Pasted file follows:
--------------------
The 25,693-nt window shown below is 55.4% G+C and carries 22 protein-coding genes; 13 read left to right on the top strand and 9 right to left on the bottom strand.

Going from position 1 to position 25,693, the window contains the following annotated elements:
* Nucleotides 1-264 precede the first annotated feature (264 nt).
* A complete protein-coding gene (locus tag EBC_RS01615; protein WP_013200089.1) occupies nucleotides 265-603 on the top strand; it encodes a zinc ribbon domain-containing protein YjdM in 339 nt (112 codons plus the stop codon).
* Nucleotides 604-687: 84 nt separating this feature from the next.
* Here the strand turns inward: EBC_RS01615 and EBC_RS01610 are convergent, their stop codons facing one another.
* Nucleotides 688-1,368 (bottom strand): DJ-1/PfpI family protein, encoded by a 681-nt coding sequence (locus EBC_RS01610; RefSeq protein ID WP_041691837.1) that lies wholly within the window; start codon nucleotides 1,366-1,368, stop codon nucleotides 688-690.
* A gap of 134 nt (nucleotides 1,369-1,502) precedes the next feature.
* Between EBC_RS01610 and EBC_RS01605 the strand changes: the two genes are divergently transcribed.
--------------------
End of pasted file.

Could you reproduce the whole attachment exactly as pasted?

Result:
The 25,693-nt window shown below is 55.4% G+C and carries 22 protein-coding genes; 13 read left to right on the top strand and 9 right to left on the bottom strand.

Going from position 1 to position 25,693, the window contains the following annotated elements:
* Nucleotides 1-264 precede the first annotated feature (264 nt).
* A complete protein-coding gene (locus tag EBC_RS01615; protein WP_013200089.1) occupies nucleotides 265-603 on the top strand; it encodes a zinc ribbon domain-containing protein YjdM in 339 nt (112 codons plus the stop codon).
* Nucleotides 604-687: 84 nt separating this feature from the next.
* Here the strand turns inward: EBC_RS01615 and EBC_RS01610 are convergent, their stop codons facing one another.
* Nucleotides 688-1,368 (bottom strand): DJ-1/PfpI family protein, encoded by a 681-nt coding sequence (locus EBC_RS01610; RefSeq protein ID WP_041691837.1) that lies wholly within the window; start codon nucleotides 1,366-1,368, stop codon nucleotides 688-690.
* A gap of 134 nt (nucleotides 1,369-1,502) precedes the next feature.
* Between EBC_RS01610 and EBC_RS01605 the strand changes: the two genes are divergently transcribed.